This is a watershed moment for the SBC. If this resolution is just a flash in the pan, then it will not impact the denomination much at all. But if this is the first step toward a greater embrace of these ideologies, then the SBC has started a sure descent toward unfaithfulness. The SBC must chose between the two paths. None of us can serve two masters.

Some may wonder why a pastor who is not a part of the SBC cares about this resolution? This is a good question. I did belong to this denomination not long ago, and I have a positive view of it. I desire the best for the SBC, for it to remain faithful. I went to the flagship seminary of the SBC and earned my Masters of Divinity. Moreover, I have a lot of friends in the SBC. I care deeply for it and its faithfulness. This is why I write today, not to bash the SBC, but to as a friend offering a warning. Church history is clear on these types of moments, and the SBC of all denominations should know this.

To my SBC friends, this is a pivotal moment in your history. I recognize that many of those people who are cautiously employing these ideologies are still faithful brothers in Christ. One can affirm Resolution 9 and be a good SBCer. But ideas have consequences. They aren’t neutral. As pastors we know this, we live in the realm of ideas and arguments. A choice sits before all Christians today, to embrace a biblical understanding of social issues, or to embrace the Marxist vision. You cannot embrace both. If you take one step to the left, it invariably leads to another. It is a watershed type decision. You cannot serve both God and Karl Marx.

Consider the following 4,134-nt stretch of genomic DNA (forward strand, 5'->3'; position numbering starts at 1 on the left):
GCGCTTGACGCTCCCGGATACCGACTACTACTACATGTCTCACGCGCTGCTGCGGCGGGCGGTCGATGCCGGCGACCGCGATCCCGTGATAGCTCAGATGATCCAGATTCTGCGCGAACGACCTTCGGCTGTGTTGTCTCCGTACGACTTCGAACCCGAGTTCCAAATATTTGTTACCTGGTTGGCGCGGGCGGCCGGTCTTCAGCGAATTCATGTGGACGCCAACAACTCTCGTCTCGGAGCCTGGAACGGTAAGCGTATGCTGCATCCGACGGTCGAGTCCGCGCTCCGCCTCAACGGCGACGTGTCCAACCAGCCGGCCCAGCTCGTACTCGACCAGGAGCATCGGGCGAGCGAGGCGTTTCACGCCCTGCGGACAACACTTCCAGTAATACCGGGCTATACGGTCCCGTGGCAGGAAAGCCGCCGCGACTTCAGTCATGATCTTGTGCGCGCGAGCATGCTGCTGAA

We must also remember, individuals do not renounce the faith overnight. Institutions do not become apostate in a year. It happens little by little as the consequences of our ideas are lived out. It happens as people walk the trajectory of their affiliations and refuse to repent. The SBC of all denominations should know this. It was only by the spectacular success of the Conservative Resurgence that SBC turned back from theological liberalism a generation ago, only to find itself flirting with a new form of liberalism today.

I know to some within the SBC, I will never be more than a Yankee outsider, but the warning signs are clear for all to see. Theological liberalism manifests itself in new forms every generation. It finds success by infiltrating the faithful because it appeals to the perceived needs of our age. In the last hundred years, we have seen theological liberalism manifest itself and bring death in the forms of higher criticism, the seeker-sensitive movement, the emergent church, and now the social justice movement. All of these were watershed decisions, and the fallout is there for all who are paying attention. The core issue remains the same, is the Bible true and sufficient? Ideas have consequences, and the SBC stands at a fork in the road. I pray the pastors and messengers of the SBC will carefully consider this moment before the Word of God. As Schaeffer noted, embracing higher criticism eventually led to the destruction of the German people. It is my prayer that critical race theory and intersectionality do not lead to a similar destruction of the SBC.

Levi J. Secord